I confess–I like the idea of the iConfession app

I’m kind of getting a kick out of this whole iPhone confession app.  Not about the app itself—as a practicing Catholic, I think it’s a great idea. Most of us have a little wallet card or brochure with a list of bullet points to consider when examining our conscience before confession, and there are plenty of books out there about preparing for the Sacrament of Reconciliation. Making that checklist available electronically on a device that’s almost surgically attached makes sense to someone like me who can never find that little wallet card when it’s time to make nice with God. And the idea of making a list of transgressions on the gadget will replace the need (for me at least) to take a legal pad with a list of sins into the confessional.

What I’m getting a kick out of is the media—and public—reaction to it. A quick Google search of “iconfession” turns up 840 news articles at the moment I’m writing this.  My students have even blogged about it.

Starting with a snarky blog on Time Magazine’s site, the headline (and we all know most people only read the headline and lead these days) gives the impression that you can now phone in your confession.

I have no way of knowing if this is the article that started all the misinformation in the media and the blogosphere, but it does point out two problems with journalism today: Writers who don’t check their facts and writers who go for the sensational over facts.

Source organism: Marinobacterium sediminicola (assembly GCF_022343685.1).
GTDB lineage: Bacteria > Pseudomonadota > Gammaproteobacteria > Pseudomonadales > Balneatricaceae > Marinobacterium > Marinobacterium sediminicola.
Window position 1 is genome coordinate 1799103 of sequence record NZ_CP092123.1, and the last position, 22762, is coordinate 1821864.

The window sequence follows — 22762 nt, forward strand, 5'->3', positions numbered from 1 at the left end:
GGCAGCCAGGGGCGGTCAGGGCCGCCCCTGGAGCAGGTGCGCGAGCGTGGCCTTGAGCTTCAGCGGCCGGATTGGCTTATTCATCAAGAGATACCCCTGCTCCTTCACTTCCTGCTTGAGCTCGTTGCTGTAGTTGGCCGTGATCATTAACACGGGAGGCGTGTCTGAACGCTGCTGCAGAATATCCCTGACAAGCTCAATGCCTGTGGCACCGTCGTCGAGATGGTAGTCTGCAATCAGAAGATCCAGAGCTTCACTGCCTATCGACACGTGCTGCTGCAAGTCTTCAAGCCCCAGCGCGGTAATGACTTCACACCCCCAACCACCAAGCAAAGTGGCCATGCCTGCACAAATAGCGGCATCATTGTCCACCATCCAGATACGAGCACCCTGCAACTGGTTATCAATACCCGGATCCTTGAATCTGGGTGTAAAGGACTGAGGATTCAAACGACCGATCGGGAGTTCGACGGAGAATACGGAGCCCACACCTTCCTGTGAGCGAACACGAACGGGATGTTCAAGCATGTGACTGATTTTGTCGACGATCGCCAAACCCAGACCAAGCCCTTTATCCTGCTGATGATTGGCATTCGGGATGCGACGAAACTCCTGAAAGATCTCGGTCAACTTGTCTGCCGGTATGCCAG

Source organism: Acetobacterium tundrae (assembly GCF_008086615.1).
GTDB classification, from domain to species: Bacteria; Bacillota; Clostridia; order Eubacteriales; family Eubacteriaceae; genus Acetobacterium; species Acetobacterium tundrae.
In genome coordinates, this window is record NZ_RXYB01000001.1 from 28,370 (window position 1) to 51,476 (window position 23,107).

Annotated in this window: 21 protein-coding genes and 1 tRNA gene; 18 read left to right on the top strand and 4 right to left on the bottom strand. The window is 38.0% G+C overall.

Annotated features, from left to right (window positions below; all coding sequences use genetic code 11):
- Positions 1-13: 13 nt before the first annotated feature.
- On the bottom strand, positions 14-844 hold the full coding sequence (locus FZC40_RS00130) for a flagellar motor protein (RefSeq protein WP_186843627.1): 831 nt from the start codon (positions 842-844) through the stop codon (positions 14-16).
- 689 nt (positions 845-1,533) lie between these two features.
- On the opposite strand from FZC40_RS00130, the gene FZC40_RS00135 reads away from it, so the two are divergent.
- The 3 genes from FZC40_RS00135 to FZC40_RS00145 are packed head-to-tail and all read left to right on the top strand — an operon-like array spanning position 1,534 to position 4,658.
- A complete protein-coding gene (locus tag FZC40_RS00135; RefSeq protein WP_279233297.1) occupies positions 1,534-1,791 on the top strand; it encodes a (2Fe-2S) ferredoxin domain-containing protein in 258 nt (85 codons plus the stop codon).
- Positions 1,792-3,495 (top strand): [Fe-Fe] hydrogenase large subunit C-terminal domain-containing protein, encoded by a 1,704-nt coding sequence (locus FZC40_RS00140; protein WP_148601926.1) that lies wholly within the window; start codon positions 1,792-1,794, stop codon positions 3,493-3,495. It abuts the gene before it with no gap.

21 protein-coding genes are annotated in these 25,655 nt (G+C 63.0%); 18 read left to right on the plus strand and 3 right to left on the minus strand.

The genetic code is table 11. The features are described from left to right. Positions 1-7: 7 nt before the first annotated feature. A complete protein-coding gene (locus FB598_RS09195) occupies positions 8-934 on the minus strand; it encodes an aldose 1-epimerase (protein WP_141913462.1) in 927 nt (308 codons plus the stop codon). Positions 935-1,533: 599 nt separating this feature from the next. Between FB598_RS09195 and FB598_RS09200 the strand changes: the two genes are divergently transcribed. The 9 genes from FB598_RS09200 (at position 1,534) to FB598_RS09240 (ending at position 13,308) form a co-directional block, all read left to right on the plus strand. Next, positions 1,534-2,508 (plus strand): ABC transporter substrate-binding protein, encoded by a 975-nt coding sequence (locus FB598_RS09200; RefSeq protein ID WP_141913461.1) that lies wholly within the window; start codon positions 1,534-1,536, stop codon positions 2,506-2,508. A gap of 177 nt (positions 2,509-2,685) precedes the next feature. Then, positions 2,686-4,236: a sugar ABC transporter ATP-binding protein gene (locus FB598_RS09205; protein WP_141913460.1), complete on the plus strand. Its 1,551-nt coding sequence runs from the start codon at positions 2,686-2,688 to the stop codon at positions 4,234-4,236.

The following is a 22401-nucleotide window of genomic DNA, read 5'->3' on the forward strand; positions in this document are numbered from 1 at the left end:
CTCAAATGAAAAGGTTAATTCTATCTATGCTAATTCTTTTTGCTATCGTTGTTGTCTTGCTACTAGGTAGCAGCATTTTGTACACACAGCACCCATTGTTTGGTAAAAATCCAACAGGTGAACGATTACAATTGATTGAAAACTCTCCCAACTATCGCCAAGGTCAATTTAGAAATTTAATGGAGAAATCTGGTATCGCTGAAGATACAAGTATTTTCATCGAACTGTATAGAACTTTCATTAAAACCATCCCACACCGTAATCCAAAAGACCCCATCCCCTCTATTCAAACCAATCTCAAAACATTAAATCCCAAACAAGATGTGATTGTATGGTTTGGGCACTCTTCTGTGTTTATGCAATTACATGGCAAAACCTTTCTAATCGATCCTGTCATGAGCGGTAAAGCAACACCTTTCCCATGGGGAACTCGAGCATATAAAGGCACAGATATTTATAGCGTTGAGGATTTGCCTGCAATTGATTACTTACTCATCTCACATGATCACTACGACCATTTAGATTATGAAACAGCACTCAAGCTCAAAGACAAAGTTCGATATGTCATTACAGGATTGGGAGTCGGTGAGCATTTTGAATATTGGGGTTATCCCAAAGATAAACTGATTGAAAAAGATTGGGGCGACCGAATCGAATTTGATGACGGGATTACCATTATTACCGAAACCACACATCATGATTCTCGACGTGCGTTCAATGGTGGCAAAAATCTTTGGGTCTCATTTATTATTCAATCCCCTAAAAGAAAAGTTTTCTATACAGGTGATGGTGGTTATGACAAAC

This bnet blog would be offensive if it didn’t betray how ignorant the writer is. That’s another problem with the blogosphere—people who are too lazy or stupid to research a story write out of incompetence or misinformation—deliberate or accidental—and get Tweeted, Facebooked, Digged, Delicioused, Reddited and otherwise given credibility by readers as ignorant as the writer.

After several days of innuendo, misinformation and complete nonsense, the US Conference of Catholic Bishops finally blogged about it, and presented a pretty thorough assessment of the app and the crazy media case study it has become. Read that blog, and be sure to check out the links imbedded in it. It would be a great case study for students to follow.

To me, this whole thing is a perfect example of what happens when people read part of a story and rush to judgment—and writing, and tweeting—before getting all the facts straight. Journalists are taught to be skeptical and check facts multiple times before running with a story. Bloggers with no journalism education or scruples are only interested in massaging their egos and running with sensationalism because they know it will be forwarded and read by people who should know better.

As for me, if I had an iPhone, I’d have downloaded the app by now. I can never find the little brochure or card that reminds me of what I need to consider before confession, but I’m never far from my Blackberry. Hopefully by the time I upgrade to an Android the Android version of the app will be available.

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